Magnolia, a site by HGTV star Joanna Gaines, features products that allow you to copy her farmhouse chic style. Note how the first choice in the navigation menu is “Shop.” It directs the site visitor to the online store and emphasizes why people would want to buy products from the site.

9. Limit the Menu Items

As mentioned before, don’t create a super-long, bulky menu. Instead, choose no more than seven main categories and limit those to your main navigation. You can always offer subcategories or a sitemap if you feel the user needs to have those broken down a bit more.

It dilutes the authority of your site if you have too many categories on the main page. Here is advice that bears repeating: Keep your navigation tabs short and to the point.

10. Keep the Design Simple

The design of your navigation bar should be straightforward. Don’t get so fancy that users have no idea what the words mean or can’t read the script font you’ve chosen. Stick with basic text that is easy to read, such as Arial or another well-known and frequently used font.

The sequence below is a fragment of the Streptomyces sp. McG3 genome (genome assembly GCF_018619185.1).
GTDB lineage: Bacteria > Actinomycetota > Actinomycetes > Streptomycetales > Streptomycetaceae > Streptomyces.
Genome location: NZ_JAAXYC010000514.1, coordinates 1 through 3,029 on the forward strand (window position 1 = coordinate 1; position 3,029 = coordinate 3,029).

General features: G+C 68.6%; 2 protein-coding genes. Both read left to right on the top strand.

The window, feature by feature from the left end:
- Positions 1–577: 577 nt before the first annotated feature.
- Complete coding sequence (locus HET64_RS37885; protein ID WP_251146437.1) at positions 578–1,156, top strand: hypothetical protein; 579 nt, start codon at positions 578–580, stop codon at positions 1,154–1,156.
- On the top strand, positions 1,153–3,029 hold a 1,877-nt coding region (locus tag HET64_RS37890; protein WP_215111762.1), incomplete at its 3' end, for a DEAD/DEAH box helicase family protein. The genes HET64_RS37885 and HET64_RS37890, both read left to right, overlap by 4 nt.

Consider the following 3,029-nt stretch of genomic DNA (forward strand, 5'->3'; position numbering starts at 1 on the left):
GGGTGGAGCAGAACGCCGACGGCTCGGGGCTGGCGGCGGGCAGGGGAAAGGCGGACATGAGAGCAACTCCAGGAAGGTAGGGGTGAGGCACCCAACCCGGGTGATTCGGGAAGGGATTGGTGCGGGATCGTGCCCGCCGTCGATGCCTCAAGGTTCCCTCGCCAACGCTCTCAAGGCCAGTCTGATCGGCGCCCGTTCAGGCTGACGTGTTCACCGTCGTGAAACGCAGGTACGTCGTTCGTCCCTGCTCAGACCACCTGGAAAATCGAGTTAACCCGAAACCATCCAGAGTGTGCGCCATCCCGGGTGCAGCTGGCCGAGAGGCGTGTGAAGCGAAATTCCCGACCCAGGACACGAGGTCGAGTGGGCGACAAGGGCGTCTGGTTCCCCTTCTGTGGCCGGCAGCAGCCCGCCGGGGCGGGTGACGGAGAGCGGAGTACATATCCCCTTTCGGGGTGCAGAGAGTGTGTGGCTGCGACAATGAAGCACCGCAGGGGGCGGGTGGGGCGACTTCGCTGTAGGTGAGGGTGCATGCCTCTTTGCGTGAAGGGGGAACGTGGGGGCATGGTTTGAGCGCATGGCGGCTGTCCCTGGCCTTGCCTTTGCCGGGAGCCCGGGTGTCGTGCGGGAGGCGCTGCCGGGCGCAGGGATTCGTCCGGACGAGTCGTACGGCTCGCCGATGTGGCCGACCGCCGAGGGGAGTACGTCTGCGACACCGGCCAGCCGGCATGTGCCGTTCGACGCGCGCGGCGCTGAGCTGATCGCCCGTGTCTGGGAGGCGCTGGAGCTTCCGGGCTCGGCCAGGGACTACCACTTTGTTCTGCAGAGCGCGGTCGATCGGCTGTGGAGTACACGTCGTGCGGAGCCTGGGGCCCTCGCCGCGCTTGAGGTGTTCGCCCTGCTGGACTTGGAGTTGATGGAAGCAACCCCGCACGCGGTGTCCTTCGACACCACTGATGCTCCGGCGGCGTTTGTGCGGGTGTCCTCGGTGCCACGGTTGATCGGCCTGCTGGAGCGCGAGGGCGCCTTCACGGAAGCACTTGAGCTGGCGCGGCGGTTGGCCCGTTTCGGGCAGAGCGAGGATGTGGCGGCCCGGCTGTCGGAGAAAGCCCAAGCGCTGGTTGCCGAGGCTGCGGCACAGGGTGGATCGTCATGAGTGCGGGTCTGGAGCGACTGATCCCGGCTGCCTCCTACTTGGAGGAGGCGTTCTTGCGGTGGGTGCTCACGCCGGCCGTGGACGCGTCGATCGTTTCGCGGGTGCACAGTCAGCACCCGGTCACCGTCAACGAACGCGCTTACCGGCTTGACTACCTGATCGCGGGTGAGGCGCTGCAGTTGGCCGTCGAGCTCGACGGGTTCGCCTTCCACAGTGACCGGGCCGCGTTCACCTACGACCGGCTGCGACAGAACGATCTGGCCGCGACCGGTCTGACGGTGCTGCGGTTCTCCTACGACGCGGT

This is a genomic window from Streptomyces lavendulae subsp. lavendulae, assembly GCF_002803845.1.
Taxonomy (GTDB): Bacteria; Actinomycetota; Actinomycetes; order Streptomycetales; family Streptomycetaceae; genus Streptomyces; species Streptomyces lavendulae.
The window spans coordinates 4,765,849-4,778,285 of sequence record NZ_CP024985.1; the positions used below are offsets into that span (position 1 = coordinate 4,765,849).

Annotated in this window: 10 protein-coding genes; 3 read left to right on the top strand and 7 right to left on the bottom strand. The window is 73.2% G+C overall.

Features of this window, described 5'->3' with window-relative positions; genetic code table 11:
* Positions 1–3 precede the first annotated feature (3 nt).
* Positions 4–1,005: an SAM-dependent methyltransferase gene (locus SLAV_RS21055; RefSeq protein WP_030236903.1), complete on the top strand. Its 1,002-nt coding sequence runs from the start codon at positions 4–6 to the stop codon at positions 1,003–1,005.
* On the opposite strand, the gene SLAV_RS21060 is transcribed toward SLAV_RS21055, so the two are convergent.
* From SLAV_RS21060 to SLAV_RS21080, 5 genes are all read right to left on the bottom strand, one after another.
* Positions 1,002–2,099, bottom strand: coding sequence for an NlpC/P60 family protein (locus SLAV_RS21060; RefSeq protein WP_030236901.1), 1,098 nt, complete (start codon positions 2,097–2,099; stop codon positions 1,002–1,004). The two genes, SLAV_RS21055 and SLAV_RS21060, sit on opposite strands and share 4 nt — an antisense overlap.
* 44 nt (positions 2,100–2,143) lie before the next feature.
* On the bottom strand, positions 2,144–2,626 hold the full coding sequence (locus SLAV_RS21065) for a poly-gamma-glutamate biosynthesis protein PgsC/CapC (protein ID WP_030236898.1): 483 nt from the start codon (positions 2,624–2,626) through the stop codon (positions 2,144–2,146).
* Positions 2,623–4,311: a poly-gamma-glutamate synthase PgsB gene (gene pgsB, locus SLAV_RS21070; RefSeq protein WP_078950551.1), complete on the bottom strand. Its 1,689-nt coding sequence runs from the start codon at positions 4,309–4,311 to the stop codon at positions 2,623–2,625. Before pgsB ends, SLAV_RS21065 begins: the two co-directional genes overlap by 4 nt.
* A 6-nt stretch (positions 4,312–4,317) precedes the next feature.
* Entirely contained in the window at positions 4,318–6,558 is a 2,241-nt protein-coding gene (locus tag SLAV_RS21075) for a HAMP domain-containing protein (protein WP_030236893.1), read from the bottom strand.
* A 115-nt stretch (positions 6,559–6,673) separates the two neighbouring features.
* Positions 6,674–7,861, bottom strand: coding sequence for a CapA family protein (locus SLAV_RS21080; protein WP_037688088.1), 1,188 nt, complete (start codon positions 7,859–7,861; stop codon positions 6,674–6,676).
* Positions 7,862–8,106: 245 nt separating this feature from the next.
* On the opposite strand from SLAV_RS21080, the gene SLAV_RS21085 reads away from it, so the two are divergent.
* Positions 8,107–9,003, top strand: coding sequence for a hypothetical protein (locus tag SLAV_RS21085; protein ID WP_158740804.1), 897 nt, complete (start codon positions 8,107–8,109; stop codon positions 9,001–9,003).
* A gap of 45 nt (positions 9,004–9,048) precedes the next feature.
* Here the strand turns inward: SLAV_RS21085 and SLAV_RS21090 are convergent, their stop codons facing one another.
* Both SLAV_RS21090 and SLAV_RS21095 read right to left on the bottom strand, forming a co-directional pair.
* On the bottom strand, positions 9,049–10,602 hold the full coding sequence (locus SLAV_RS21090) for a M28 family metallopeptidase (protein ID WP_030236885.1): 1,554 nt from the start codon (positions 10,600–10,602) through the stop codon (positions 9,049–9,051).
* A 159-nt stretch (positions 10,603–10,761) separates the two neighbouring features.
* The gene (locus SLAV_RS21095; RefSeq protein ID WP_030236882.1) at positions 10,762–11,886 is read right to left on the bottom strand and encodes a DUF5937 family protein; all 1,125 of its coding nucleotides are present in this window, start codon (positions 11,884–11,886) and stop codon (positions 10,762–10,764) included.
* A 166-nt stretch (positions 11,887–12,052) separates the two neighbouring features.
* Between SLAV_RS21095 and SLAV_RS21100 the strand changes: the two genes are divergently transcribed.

1Bite2Go Cafe & Deli is a dining option in Taiwan. They do a good job keeping the look of their nav bar simple and easy to read. Note how the text is easy to read and not cluttered with images or busy background. Instead, the background is solid and highlights the menu options.

11. Contrast Text and Background

The text should pop because it contrasts with the background. If your goal is to get users to click on your nav bar, you have to make it easy for them to read. You’ll get visitors using all sizes of screens and types of devices to access your site.

Ensure the nav bar looks good on all of them by providing a visually pleasing contrast.

12. Link to the Homepage

Most people use the logo of your page as a marker to get back to the homepage. You should place the logo in the top part of your page, where users expect to find it, and should also make it clickable. If a user clicks on the logo, they should go back to your homepage.

The Nav Bar Matters

Your navigation bar is one of the most essential elements of your website. It allows users to get their bearings, find resources and navigate back to your home page. Take time to create a nav bar that is highly functional for your users, and it will help convert visitors into loyal customers.